Alex Sobel has formally objected to the Government’s Jet Zero plan, describing it as ‘fanciful rhetoric serving as a fig leaf to hide climate inaction and lack of investment in real alternatives.’
Jet Zero is a new Government Proposal which aims to reach net zero aviation by 2050.
The scheme has been criticised by climate campaigners who point to the over reliance on new technology which has not yet been developed and carbon offsetting which is widely regarded as ineffective.
Alex Sobel, who is Chair of the Net Zero APPG and has submitted a response to the net zero consultation said
“We all agree that air pollution is a large contributing factor to climate change as well as a host of other environmental and public health harms. I also believe firmly that we must look to invest in new technology and have an ambitious plan to have this in use domestically by 2040, something I put directly to the Prime Minister when he took office.”
“But Jet Zero does not deliver on this promise, instead using new technology as fanciful rhetoric serving as a fig leaf to hide climate inaction and lack of investment in real alternatives. Whilst innovation in aircraft, fuels and carbon capture is important for the long term, we need significant investment in infrastructure and development for this to be used at any kind of scale. It is highly unlikely that we will have enough new aircraft, fuelled by new technology, in service by 2050, that meets the ever-increasing demand in air travel.”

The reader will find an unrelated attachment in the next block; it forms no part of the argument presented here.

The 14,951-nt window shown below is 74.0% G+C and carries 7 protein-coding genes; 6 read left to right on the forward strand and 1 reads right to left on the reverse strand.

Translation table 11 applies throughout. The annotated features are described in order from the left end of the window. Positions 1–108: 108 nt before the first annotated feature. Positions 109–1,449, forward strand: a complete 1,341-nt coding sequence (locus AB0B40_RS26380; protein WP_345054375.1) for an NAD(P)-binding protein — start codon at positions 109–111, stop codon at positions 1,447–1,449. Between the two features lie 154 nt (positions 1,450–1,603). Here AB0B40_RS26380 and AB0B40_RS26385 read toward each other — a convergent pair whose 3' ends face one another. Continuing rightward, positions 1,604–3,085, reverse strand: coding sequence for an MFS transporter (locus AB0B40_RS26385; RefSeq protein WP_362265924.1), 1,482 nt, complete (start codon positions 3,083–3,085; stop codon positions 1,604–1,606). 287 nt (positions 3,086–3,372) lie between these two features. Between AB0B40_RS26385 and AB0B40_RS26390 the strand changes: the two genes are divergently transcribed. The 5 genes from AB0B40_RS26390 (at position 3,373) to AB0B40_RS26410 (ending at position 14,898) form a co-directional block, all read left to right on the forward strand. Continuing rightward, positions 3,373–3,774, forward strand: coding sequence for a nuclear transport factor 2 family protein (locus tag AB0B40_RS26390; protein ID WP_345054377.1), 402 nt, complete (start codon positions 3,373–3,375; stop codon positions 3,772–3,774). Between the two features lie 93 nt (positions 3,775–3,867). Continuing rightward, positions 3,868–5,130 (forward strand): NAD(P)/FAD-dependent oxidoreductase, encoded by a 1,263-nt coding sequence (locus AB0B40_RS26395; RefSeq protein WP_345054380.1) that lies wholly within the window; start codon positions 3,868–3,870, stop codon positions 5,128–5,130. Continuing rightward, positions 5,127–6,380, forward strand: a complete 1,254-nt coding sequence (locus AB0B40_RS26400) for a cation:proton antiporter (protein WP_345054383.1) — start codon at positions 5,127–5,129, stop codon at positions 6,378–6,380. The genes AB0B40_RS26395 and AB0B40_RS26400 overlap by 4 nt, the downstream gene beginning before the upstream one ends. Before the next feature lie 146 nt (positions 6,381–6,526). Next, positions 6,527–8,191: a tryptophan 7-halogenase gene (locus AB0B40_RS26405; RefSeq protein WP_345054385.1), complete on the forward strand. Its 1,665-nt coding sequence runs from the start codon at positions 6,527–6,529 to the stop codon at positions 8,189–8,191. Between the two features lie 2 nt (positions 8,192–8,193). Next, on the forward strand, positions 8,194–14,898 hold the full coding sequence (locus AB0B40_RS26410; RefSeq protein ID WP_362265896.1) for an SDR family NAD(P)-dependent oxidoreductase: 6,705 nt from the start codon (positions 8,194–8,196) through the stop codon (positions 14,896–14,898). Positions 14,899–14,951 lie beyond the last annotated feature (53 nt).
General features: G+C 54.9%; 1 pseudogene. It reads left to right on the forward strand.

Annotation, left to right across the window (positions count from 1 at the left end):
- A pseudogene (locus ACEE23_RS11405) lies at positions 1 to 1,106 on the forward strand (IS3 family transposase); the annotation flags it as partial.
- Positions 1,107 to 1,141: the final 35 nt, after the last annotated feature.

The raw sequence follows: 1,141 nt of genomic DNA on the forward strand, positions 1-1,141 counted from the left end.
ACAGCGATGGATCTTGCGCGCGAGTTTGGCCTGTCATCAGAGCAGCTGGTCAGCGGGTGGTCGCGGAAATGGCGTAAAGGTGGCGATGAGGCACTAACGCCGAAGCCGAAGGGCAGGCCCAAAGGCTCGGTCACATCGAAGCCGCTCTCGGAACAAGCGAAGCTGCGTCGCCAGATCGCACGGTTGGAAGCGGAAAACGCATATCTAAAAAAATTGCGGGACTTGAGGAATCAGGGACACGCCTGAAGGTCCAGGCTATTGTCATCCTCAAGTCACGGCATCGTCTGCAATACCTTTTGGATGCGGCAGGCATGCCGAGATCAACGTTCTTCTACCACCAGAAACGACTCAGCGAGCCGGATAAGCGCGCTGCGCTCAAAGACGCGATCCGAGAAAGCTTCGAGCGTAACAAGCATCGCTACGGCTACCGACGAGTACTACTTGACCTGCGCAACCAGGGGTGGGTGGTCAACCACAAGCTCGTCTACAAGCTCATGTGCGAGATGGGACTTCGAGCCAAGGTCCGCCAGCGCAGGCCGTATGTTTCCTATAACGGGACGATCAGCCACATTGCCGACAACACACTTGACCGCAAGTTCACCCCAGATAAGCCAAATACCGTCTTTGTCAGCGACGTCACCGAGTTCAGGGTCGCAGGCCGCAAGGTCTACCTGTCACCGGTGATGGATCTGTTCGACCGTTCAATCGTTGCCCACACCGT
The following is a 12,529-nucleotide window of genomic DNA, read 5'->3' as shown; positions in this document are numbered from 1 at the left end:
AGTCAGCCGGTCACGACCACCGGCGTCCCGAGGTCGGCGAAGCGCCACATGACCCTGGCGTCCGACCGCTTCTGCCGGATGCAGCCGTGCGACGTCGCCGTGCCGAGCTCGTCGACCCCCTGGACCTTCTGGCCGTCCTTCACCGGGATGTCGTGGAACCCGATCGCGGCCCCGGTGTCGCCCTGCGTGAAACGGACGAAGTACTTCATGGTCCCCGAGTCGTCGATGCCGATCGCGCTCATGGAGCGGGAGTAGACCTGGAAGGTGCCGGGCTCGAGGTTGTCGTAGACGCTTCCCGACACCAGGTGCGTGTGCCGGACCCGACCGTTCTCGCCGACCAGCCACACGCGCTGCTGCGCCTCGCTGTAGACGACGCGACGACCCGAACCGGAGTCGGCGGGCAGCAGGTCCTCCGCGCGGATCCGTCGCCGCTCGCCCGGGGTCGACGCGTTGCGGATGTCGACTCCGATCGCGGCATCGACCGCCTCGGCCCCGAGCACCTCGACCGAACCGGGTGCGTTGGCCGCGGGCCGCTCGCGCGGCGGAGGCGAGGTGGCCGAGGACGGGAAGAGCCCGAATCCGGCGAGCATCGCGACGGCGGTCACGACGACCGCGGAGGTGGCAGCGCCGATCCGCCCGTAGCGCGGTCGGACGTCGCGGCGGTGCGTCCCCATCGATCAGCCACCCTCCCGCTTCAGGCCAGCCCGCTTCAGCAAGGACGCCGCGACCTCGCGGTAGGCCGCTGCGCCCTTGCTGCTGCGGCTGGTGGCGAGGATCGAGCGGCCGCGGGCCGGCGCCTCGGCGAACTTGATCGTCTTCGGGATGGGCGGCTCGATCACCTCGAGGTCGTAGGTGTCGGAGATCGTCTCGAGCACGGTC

“The other trick that this proposal plays is the reliance upon carbon offsetting. Whilst tree planting and other such schemes are positive, they do not repair the damage done through jet emissions.”
It looks as though instead we will see grandstanding of technology now, only for the targets to be reviewed later, all the while airport expansions and increased passenger numbers will see aviation pollution skyrocket.”
“We must do all we can to temper the ever-increasing demand in air travel. This does not mean punishing people who want and deserve a break abroad, but by looking at frequent flying and the business miles of large organisations, questioning the necessity of expanding airports and investing properly in affordable and reliable alternative transport modes and in domestic tourism.”